As with many arthritic conditions, the prevention of sacroiliac joint pain is predominantly related to lifestyle. Weight loss, stretching exercises and yoga, and maintaining proper spinal alignment and posture are recommended strategies to prevent further pain. The additional support of an SI belt can reduce pressure on the spine. In addition, these products can help with the posture and anterior displacement suffered by pregnant women by supporting the baby's belly.
You may experience sacroiliac joint pain as a sharp, throbbing pain that radiates from the hips and pelvis to the lower back and to the thighs. Physical therapy, low-impact exercises (such as yoga), and massages can help stabilize and strengthen sacroiliac joints and relieve pain. The symptoms of an inflamed sacroiliac joint are also very similar to those associated with conditions such as sciatica, bulging discs, and hip arthritis. Some studies have also shown that the younger you are, the greater your risk of developing sacroiliac joint pain.
While gout almost always affects the big toe first, all joints, including the sacroiliac joint, can be affected. All the bones in the saccular joints are connected by very strong muscles and ligaments, which add stability and allow limited movement. This can cause the abdomen to maintain good posture, which is so important for treating sacroiliac joint pain. Ankylosing spondylitis (AD) is an autoimmune disease that causes a type of inflammatory arthritis that affects the vertebrae and joints of the spine.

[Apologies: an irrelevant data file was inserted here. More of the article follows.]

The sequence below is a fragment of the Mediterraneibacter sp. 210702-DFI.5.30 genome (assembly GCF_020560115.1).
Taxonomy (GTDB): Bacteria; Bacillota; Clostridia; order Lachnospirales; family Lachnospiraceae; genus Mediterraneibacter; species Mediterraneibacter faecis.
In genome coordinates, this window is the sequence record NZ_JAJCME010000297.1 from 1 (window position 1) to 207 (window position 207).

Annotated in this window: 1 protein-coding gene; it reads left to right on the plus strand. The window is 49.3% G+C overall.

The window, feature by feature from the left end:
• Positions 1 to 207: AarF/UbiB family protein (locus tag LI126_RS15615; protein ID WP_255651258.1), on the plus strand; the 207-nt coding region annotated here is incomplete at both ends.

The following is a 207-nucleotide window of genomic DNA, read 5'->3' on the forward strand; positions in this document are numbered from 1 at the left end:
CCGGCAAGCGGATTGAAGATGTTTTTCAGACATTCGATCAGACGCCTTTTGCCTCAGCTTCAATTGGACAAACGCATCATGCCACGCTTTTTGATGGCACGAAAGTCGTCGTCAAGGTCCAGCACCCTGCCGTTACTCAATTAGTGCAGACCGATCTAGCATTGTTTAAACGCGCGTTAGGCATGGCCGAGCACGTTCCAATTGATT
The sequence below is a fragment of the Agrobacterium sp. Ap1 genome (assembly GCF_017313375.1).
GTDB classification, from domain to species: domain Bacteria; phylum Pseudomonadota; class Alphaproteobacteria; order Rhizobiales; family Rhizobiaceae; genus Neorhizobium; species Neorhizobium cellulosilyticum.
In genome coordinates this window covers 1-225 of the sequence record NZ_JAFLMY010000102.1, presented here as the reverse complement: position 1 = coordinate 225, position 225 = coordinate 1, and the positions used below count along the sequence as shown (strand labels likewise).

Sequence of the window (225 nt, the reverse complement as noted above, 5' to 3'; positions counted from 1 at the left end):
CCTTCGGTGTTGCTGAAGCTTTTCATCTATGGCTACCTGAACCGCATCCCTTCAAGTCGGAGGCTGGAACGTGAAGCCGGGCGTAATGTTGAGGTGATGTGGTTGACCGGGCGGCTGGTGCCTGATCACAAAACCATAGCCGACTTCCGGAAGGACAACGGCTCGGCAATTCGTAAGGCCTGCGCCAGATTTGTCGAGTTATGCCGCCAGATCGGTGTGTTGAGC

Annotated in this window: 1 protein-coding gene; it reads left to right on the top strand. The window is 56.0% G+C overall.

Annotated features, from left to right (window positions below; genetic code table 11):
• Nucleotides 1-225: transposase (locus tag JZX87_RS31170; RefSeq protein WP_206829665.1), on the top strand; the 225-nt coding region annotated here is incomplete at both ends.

Pregnant people who suffer from this condition are more likely to develop arthritis in the sacrificial joints, a risk that increases with each pregnancy. Associated with aging, arthrosis can affect the sacroiliac joint, spine, and other joints in the body. Other risk factors for sacroiliac joint pain during pregnancy include a higher body mass index before pregnancy (find out if your BMI is healthy), pre-existing back pain, or multiple babies being pregnant. Stretching the muscles surrounding the sacroiliac joint can help reduce pain by relieving tension in the lower back.
Stretching and exercise are two key treatments for relieving back pain caused by sacroiliac joint dysfunction. Addressing some of these risk factors, such as BMI and activity level, is fairly simple, but you might be surprised to learn that you can also do something to solve some of the anatomical and hormonal problems related to sacroiliac joint pain.